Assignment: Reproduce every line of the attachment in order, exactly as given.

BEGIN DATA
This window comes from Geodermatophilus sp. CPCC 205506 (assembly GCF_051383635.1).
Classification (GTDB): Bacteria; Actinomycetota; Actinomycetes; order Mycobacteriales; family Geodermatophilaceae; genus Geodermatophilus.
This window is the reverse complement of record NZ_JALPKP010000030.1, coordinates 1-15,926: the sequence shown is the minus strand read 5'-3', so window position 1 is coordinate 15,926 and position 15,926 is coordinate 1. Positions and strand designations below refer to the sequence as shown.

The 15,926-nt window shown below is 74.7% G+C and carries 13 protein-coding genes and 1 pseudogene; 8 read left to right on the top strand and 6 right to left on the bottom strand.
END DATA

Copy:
This window comes from Geodermatophilus sp. CPCC 205506 (assembly GCF_051383635.1).
Classification (GTDB): Bacteria; Actinomycetota; Actinomycetes; order Mycobacteriales; family Geodermatophilaceae; genus Geodermatophilus.
This window is the reverse complement of record NZ_JALPKP010000030.1, coordinates 1-15,926: the sequence shown is the minus strand read 5'-3', so window position 1 is coordinate 15,926 and position 15,926 is coordinate 1. Positions and strand designations below refer to the sequence as shown.

The 15,926-nt window shown below is 74.7% G+C and carries 13 protein-coding genes and 1 pseudogene; 8 read left to right on the top strand and 6 right to left on the bottom strand.